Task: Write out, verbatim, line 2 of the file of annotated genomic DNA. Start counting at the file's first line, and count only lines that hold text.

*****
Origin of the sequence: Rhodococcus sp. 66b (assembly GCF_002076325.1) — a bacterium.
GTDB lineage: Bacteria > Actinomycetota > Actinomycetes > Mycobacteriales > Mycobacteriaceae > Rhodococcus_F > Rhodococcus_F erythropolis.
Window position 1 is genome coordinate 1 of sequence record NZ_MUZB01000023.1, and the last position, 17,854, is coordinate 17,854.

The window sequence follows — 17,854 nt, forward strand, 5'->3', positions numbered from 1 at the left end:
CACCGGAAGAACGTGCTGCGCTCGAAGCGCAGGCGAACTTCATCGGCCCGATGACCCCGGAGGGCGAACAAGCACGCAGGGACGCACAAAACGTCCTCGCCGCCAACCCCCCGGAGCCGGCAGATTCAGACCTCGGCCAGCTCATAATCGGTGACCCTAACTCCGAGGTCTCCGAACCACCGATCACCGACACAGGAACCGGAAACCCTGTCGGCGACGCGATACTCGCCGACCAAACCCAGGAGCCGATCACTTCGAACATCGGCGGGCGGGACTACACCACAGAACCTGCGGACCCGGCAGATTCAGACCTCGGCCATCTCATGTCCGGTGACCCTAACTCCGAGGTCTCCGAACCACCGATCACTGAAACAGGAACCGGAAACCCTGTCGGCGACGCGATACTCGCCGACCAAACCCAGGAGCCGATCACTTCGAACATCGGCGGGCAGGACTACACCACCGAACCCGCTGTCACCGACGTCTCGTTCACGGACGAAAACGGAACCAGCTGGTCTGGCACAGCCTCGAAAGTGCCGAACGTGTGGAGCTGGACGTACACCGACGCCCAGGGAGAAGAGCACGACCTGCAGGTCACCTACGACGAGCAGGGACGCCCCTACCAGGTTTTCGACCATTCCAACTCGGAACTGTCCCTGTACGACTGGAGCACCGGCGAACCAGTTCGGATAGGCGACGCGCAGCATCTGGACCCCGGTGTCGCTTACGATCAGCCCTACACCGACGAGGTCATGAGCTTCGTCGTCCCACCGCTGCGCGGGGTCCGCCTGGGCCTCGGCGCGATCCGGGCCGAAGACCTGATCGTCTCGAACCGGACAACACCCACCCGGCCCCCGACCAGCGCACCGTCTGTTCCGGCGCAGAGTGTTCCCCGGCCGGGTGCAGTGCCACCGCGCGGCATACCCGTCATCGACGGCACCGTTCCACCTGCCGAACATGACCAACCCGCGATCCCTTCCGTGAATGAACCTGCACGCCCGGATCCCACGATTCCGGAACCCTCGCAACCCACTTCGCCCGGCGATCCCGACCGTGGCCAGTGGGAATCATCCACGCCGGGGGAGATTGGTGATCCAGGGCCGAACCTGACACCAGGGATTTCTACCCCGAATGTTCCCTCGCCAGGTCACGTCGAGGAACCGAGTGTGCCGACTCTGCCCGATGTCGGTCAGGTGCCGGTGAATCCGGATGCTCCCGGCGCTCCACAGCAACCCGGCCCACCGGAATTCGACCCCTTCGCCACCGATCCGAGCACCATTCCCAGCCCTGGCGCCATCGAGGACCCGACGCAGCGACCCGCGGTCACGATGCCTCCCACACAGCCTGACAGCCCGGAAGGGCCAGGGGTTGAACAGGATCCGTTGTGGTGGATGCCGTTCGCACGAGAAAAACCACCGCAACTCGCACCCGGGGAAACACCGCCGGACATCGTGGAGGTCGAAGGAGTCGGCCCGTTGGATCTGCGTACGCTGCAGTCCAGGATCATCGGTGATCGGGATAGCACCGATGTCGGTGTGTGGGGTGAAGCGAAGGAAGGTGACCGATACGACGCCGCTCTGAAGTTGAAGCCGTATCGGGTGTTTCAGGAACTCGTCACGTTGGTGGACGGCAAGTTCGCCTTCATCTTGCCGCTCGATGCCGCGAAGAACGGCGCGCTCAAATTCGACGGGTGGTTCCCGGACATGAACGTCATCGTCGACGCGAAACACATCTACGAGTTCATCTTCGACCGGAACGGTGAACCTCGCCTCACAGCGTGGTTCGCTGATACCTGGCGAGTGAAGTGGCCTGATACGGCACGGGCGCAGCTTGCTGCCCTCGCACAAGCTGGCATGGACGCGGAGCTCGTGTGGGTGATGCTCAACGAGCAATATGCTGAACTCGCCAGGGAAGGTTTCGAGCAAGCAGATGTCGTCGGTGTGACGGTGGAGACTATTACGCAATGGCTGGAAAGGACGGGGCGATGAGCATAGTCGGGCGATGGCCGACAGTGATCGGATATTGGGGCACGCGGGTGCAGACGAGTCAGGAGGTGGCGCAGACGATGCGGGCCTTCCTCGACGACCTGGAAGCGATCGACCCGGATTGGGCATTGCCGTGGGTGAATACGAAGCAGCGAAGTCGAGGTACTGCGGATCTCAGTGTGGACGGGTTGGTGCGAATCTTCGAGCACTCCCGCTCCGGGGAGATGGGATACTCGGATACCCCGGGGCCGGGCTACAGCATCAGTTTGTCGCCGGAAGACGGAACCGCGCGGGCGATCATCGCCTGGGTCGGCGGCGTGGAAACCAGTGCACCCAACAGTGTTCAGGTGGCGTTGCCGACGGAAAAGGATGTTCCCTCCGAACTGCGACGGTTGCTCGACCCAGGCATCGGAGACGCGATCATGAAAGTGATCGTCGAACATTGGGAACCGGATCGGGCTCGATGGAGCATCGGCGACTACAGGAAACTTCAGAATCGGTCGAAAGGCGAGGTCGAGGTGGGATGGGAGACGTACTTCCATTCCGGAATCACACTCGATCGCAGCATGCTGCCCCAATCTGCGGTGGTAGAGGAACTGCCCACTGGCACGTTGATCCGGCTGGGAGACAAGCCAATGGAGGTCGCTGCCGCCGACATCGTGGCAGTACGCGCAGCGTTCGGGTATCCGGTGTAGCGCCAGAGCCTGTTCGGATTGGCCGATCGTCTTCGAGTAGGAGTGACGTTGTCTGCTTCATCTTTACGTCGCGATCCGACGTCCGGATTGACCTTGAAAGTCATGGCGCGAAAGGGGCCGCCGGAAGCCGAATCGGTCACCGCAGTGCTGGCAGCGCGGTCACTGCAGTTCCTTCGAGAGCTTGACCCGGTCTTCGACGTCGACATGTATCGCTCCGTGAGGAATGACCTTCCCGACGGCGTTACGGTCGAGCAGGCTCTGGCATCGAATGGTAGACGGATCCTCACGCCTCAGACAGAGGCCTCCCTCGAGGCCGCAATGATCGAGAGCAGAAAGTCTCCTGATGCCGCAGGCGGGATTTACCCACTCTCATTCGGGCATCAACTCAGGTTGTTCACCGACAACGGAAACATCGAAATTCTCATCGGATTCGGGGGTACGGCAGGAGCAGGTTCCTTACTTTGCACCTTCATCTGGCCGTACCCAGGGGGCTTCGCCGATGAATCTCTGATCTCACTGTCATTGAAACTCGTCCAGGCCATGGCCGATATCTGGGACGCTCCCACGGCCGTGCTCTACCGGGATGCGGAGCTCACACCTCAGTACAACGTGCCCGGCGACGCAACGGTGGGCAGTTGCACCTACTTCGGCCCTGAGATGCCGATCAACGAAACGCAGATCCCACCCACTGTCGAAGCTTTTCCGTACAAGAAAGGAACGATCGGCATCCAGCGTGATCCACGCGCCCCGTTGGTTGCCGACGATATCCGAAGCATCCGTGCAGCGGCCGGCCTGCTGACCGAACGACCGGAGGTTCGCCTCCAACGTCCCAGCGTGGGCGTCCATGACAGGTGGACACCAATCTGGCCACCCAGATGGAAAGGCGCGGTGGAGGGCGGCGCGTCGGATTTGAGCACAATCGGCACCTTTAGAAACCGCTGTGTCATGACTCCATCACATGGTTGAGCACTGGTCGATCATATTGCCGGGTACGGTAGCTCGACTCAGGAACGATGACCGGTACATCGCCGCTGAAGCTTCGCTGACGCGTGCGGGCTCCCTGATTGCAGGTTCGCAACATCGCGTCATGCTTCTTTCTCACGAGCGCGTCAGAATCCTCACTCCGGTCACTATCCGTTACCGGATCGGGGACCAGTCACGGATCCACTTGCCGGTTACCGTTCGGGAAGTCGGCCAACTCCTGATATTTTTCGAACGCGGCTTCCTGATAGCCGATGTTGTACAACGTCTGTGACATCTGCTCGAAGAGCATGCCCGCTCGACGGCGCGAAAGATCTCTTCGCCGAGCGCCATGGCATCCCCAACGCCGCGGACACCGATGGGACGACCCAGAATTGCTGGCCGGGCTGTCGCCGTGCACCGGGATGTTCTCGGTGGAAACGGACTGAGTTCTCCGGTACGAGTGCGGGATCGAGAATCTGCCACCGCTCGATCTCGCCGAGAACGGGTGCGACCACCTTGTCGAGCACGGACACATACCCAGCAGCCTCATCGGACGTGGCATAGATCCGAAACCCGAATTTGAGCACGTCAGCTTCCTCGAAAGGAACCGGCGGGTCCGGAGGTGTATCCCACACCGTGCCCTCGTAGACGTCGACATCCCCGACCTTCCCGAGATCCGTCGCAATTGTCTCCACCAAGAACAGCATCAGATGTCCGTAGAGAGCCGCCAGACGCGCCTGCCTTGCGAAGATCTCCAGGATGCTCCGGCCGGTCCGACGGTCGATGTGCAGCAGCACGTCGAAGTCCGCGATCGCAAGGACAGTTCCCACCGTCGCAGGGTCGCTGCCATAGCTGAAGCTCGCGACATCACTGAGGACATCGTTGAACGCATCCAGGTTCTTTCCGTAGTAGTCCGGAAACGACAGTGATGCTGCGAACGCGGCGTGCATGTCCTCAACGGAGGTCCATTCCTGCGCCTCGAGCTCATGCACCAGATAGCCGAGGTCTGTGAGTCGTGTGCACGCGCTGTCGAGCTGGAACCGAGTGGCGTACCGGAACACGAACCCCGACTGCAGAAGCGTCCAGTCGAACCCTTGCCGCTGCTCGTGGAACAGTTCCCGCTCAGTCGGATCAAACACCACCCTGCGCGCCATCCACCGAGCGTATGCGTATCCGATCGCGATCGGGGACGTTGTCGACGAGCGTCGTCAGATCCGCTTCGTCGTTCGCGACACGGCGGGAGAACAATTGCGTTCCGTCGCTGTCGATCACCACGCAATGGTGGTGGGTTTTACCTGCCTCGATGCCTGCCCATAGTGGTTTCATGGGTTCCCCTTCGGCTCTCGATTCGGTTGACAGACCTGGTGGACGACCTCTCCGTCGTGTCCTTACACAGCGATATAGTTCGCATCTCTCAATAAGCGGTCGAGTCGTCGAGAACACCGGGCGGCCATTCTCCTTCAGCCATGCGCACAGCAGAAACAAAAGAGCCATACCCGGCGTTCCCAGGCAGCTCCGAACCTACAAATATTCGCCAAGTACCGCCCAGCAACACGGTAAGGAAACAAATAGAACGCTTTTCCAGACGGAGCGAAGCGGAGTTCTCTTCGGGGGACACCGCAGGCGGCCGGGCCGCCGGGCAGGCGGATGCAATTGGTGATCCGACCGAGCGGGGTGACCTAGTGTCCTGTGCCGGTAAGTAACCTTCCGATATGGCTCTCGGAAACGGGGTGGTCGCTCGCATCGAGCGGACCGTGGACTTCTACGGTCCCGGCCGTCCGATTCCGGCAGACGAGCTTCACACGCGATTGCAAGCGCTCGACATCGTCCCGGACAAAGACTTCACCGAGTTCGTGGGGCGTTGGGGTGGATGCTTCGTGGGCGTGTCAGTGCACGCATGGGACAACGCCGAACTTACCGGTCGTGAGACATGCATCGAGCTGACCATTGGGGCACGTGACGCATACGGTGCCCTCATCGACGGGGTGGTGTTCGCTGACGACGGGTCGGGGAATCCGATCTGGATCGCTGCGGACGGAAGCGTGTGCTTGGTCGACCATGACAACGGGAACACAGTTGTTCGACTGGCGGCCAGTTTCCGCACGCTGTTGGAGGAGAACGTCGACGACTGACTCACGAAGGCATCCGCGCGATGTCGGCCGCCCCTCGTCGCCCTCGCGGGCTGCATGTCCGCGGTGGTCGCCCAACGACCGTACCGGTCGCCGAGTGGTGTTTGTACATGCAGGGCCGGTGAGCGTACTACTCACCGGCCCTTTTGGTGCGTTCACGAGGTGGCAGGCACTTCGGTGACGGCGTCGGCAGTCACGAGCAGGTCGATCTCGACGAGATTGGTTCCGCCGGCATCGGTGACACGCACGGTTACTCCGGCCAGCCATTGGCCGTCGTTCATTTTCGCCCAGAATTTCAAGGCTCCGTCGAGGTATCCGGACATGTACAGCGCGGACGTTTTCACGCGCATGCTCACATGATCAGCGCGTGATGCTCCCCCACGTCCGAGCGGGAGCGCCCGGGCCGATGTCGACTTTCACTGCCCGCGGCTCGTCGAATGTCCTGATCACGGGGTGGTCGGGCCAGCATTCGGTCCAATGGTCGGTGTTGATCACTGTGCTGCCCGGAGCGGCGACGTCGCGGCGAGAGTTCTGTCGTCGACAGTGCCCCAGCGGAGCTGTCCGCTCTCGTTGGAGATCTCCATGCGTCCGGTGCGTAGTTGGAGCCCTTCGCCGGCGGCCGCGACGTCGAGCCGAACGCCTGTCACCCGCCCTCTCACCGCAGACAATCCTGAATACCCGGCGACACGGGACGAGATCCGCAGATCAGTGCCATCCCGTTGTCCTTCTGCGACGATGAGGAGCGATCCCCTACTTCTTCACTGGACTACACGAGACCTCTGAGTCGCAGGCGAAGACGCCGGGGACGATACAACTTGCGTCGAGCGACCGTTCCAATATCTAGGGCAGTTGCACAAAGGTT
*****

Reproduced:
GTDB lineage: Bacteria > Actinomycetota > Actinomycetes > Mycobacteriales > Mycobacteriaceae > Rhodococcus_F > Rhodococcus_F erythropolis.